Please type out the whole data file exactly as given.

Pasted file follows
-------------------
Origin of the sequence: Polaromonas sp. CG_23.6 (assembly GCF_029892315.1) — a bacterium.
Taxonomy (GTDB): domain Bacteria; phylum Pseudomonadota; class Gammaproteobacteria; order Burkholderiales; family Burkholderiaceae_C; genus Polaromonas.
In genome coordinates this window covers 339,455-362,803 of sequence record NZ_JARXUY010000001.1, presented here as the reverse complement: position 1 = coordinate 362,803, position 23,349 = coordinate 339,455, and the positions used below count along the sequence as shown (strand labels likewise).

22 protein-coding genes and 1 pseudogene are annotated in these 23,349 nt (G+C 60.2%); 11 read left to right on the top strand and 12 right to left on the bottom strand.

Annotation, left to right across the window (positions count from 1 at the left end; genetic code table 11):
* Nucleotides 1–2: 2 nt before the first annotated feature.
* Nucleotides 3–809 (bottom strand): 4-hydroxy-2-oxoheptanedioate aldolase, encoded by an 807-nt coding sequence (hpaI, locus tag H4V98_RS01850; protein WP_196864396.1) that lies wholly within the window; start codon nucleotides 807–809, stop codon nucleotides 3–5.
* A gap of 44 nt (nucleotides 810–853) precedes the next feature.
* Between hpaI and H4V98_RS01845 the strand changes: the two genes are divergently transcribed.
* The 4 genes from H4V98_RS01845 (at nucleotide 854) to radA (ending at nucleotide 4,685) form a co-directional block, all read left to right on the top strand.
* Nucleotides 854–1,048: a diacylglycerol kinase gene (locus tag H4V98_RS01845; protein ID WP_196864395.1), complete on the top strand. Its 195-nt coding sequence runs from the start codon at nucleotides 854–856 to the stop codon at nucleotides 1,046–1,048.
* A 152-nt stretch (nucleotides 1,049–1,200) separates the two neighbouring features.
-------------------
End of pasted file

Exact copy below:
Origin of the sequence: Polaromonas sp. CG_23.6 (assembly GCF_029892315.1) — a bacterium.
Taxonomy (GTDB): domain Bacteria; phylum Pseudomonadota; class Gammaproteobacteria; order Burkholderiales; family Burkholderiaceae_C; genus Polaromonas.
In genome coordinates this window covers 339,455-362,803 of sequence record NZ_JARXUY010000001.1, presented here as the reverse complement: position 1 = coordinate 362,803, position 23,349 = coordinate 339,455, and the positions used below count along the sequence as shown (strand labels likewise).

22 protein-coding genes and 1 pseudogene are annotated in these 23,349 nt (G+C 60.2%); 11 read left to right on the top strand and 12 right to left on the bottom strand.

Annotation, left to right across the window (positions count from 1 at the left end; genetic code table 11):
* Nucleotides 1–2: 2 nt before the first annotated feature.
* Nucleotides 3–809 (bottom strand): 4-hydroxy-2-oxoheptanedioate aldolase, encoded by an 807-nt coding sequence (hpaI, locus tag H4V98_RS01850; protein WP_196864396.1) that lies wholly within the window; start codon nucleotides 807–809, stop codon nucleotides 3–5.
* A gap of 44 nt (nucleotides 810–853) precedes the next feature.
* Between hpaI and H4V98_RS01845 the strand changes: the two genes are divergently transcribed.
* The 4 genes from H4V98_RS01845 (at nucleotide 854) to radA (ending at nucleotide 4,685) form a co-directional block, all read left to right on the top strand.
* Nucleotides 854–1,048: a diacylglycerol kinase gene (locus tag H4V98_RS01845; protein ID WP_196864395.1), complete on the top strand. Its 195-nt coding sequence runs from the start codon at nucleotides 854–856 to the stop codon at nucleotides 1,046–1,048.
* A 152-nt stretch (nucleotides 1,049–1,200) separates the two neighbouring features.